31 December, 2017

Moments In Between: 25 Hours of Light and Darkness

There's a saying in motorsports: "fast is slow; slow is fast." And while it's questionable advice for the actual technique of driving, it's still relevant for the driver's mindset. Actions that feel fast tend to be reactive — something happened and you were fast enough to catch it and respond. Like if you trip while walking and you catch yourself — it certainly takes a bunch of skill and experience to avoid a spill, but tripping and recovering still slowed you down.

By contrast, a feeling of slowness tends to accompany actions that don't even require a reaction. Maybe you predicted the problem and avoided it entirely — you saw that raised edge in the pavement and you adjusted your stride to walk right past it. When a driver has a feeling of slowness during the race, it often means that they're actually moving fast. They are relaxed and in control of the situation. Their actions are precise and proportionate. Deliberate.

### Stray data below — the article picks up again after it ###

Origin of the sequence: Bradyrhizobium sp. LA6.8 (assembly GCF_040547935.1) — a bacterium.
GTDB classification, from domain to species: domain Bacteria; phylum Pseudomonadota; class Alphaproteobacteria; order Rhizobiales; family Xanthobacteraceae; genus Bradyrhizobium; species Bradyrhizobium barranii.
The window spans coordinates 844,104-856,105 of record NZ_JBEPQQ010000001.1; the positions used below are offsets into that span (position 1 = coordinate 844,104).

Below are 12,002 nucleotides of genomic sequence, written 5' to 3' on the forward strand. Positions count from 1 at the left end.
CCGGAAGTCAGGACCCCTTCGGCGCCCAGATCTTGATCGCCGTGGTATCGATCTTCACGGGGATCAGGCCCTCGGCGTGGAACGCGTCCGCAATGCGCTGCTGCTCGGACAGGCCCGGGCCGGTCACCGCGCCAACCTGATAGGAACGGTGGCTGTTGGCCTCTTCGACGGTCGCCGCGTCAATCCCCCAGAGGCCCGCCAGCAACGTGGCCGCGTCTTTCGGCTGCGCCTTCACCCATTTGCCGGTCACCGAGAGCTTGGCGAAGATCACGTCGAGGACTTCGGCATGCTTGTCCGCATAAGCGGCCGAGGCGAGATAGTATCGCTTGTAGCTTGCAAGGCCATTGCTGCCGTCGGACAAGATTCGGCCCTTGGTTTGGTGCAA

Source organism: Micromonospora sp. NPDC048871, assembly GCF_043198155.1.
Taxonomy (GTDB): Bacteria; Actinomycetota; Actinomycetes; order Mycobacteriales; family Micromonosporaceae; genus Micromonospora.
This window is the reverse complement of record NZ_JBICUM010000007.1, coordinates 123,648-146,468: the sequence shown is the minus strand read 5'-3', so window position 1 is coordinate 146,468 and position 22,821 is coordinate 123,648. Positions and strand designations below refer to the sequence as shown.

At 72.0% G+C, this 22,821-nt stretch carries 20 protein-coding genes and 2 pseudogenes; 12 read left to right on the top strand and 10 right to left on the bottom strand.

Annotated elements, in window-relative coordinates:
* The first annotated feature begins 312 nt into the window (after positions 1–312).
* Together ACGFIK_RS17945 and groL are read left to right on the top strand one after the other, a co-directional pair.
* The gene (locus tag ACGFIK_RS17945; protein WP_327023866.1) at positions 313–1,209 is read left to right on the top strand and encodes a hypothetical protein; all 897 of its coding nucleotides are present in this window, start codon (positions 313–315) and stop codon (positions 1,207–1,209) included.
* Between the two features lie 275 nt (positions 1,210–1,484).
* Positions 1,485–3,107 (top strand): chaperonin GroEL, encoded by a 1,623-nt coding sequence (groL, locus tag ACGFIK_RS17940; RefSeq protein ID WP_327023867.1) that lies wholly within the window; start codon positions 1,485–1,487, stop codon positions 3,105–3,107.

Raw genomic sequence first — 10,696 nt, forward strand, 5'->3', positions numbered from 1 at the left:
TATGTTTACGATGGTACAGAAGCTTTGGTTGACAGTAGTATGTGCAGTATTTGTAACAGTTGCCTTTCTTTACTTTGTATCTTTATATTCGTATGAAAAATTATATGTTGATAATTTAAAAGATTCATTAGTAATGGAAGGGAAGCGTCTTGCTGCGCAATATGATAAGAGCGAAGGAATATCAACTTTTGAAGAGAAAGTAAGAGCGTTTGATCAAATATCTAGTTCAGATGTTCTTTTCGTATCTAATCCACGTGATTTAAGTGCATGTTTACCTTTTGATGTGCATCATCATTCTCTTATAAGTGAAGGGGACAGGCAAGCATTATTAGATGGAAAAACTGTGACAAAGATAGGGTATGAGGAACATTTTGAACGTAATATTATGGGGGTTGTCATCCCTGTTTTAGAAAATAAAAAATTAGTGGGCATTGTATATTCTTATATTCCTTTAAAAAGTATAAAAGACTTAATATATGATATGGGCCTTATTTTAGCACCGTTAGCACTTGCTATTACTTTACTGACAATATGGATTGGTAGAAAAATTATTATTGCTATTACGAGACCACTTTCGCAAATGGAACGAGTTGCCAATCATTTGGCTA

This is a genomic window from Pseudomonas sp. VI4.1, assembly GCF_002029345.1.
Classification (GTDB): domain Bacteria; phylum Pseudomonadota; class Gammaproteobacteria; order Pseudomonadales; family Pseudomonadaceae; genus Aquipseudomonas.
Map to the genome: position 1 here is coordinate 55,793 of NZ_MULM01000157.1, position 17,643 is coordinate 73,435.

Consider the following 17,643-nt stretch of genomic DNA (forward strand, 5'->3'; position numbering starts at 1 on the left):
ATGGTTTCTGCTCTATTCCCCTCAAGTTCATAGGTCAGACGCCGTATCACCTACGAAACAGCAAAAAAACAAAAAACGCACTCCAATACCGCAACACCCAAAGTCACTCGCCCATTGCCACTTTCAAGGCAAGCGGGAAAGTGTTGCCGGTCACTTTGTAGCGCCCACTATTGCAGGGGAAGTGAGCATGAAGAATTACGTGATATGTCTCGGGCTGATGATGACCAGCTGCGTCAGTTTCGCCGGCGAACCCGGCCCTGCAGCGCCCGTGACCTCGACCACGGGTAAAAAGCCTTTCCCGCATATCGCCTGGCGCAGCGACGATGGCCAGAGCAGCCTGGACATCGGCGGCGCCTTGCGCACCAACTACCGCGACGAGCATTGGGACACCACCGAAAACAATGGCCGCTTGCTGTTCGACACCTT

But the specific memories that we retain about an event tend to center around the fast moments, and the slow periods tend to be compressed and forgotten. We anchor on the things that were exciting, and everything else fades away.